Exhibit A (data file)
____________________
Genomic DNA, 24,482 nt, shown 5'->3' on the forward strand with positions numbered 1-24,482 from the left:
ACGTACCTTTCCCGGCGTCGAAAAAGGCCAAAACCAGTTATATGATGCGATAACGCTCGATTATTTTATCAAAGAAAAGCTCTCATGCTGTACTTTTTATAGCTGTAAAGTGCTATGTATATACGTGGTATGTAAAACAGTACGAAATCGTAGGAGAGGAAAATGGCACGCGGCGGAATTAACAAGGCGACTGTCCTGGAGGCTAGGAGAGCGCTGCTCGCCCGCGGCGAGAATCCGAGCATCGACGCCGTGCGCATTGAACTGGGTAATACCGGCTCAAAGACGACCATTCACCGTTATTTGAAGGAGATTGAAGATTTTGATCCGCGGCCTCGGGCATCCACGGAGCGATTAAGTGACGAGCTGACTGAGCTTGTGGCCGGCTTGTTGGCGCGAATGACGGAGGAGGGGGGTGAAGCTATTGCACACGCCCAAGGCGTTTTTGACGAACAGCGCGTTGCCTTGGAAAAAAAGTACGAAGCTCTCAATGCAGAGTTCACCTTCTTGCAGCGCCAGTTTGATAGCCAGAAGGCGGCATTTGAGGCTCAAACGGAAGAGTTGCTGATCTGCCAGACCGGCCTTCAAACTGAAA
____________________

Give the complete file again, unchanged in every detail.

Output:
Genomic DNA, 24,482 nt, shown 5'->3' on the forward strand with positions numbered 1-24,482 from the left:
ACGTACCTTTCCCGGCGTCGAAAAAGGCCAAAACCAGTTATATGATGCGATAACGCTCGATTATTTTATCAAAGAAAAGCTCTCATGCTGTACTTTTTATAGCTGTAAAGTGCTATGTATATACGTGGTATGTAAAACAGTACGAAATCGTAGGAGAGGAAAATGGCACGCGGCGGAATTAACAAGGCGACTGTCCTGGAGGCTAGGAGAGCGCTGCTCGCCCGCGGCGAGAATCCGAGCATCGACGCCGTGCGCATTGAACTGGGTAATACCGGCTCAAAGACGACCATTCACCGTTATTTGAAGGAGATTGAAGATTTTGATCCGCGGCCTCGGGCATCCACGGAGCGATTAAGTGACGAGCTGACTGAGCTTGTGGCCGGCTTGTTGGCGCGAATGACGGAGGAGGGGGGTGAAGCTATTGCACACGCCCAAGGCGTTTTTGACGAACAGCGCGTTGCCTTGGAAAAAAAGTACGAAGCTCTCAATGCAGAGTTCACCTTCTTGCAGCGCCAGTTTGATAGCCAGAAGGCGGCATTTGAGGCTCAAACGGAAGAGTTGCTGATCTGCCAGACCGGCCTTCAAACTGAAA